Sunday, May 14, 2017

On This Day in Government Documents: May 14th: America Explores! Lewis and Clark and Skylab

May 14th, 1804: Lewis and Clark set out on their Corps of Discovery 


The first federally funded scientific expedition set out to fulfill President Thomas Jefferson's instructions "to explore the Missouri [R]iver, & such principal stream of it as by it's course and communication with the waters of the Pacific ocean whether the Columbia, Oregon, Colorado or any other river may offer the most direct & practicable water communication across this continent for the purposes of commerce."



Lewis and Clark crossed into the western portion of the United States for the first time by Americans, exploring the recently acquired Louisiana land, mapping a path all the way to the Pacific Ocean. Their mission was not solely for science and research but also to establish an American presence before other European countries and to gather information on the native peoples of the western land with regard to culture and population size.

Explore their journey through Worcester Public Library's pamphlets, brochures, and other documents.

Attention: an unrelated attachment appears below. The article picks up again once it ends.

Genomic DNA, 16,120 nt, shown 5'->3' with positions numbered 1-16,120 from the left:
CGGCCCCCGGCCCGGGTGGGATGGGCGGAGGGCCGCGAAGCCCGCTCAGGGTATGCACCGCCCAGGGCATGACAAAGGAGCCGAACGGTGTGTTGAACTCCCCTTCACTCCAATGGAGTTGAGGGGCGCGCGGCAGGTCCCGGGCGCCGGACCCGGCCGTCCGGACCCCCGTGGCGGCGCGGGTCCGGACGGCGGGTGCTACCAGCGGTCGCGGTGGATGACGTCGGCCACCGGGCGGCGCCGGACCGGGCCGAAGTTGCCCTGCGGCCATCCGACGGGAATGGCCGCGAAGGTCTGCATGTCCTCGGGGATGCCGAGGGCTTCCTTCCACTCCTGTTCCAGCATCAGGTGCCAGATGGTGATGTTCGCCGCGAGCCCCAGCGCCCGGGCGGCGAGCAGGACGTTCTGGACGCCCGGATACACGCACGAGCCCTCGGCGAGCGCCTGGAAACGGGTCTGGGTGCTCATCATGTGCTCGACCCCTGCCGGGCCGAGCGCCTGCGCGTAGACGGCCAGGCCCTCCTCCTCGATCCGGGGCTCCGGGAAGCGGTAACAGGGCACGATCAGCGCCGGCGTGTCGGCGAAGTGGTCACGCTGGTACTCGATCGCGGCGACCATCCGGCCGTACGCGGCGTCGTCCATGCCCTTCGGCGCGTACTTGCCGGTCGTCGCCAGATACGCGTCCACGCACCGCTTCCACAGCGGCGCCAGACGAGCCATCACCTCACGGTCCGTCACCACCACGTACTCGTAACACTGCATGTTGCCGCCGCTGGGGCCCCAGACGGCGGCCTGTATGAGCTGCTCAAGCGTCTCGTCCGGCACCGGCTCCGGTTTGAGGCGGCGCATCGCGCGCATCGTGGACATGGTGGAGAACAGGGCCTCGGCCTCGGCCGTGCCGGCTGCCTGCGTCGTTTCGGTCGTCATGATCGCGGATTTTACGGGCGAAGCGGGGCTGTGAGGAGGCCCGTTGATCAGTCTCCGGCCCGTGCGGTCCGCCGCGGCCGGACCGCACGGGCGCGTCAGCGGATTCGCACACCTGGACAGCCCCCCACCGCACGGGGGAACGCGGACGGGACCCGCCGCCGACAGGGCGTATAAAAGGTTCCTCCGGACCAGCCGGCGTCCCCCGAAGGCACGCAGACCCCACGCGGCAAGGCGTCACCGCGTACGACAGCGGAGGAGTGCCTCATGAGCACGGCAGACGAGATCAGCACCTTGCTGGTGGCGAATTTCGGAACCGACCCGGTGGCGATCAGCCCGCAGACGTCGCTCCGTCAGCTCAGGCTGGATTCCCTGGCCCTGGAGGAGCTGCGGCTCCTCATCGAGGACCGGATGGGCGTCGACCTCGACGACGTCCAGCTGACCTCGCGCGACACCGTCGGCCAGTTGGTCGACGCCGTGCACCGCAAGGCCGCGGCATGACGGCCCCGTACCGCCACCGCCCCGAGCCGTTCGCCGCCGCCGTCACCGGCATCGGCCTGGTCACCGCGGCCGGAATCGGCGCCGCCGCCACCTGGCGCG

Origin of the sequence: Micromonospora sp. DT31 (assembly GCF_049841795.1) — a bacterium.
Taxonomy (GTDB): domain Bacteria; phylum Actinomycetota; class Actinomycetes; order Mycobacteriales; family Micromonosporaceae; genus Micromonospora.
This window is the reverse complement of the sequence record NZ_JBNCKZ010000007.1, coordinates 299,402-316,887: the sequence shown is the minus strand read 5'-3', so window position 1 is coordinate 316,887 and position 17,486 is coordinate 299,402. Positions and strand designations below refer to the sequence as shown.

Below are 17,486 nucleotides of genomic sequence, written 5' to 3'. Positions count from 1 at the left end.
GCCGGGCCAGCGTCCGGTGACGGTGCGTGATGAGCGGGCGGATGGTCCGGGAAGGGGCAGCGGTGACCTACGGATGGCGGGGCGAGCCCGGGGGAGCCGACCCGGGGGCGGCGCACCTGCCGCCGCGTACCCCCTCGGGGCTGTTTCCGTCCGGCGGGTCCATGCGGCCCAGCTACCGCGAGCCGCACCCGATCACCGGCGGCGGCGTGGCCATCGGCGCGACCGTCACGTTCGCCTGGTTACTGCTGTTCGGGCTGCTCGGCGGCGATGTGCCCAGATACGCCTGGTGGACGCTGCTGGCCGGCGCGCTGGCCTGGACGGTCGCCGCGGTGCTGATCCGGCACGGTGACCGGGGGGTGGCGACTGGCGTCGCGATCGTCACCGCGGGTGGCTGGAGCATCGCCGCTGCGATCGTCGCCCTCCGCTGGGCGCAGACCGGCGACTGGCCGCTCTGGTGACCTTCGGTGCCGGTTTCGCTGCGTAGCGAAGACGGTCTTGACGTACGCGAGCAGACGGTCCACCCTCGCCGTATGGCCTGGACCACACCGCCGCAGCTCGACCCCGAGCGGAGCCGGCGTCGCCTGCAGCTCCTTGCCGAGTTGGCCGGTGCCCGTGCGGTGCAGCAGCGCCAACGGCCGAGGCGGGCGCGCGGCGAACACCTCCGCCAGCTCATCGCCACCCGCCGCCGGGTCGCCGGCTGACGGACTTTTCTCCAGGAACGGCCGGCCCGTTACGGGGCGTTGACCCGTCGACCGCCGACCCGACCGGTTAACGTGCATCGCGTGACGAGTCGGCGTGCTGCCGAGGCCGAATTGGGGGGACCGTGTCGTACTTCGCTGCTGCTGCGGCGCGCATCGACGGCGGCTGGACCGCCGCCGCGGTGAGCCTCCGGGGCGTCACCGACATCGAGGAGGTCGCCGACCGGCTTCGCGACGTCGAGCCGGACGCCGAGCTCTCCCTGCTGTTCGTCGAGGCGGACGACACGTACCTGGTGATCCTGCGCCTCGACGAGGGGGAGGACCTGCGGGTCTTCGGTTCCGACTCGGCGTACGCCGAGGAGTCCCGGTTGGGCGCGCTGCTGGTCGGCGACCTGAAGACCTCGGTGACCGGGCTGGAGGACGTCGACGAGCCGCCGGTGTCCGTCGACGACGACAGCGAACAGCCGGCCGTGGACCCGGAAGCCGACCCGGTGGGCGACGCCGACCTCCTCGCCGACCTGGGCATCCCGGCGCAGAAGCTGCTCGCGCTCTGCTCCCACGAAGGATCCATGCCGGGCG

May 14th, 1973: Skylab launched into orbit


On this same date in 1973, another federally funded mission set out to explore. With the end of the Apollo missions, NASA set its sights on more long-term missions to research how humans and other organisms would fare in space.
   


Skylab was launched as an unmanned orbital workshop by the re-purposed Saturn V rocket from the Apollo missions in an effort to save money due to a dwindling budget. However, the vibrations from the launch resulted in several malfunctions including a torn off micrometeroid shield and damaged solar panels used to generate electricity. This left Skylab with only half of its power-generating capability and caused the lab to overheat.



Between 1973 and 1974, three manned missions traveled to Skylab to conduct scientific experiments, Skylab 1, Skylab 2, and Skylab 3. The first mission was able to repair the damage done to Skylab during the launch making the orbiting lab habitable for humans. Experiments conducted by the Skylab missions ranged from sleep monitoring to nuclear emulsion. One study from Biomedical Results from Skylab observed the zero-gravity effects on living human cells during Skylab 3. 





Interested in learning more about how important it is to fund science? Check out our reading list on the Skylab missions.


























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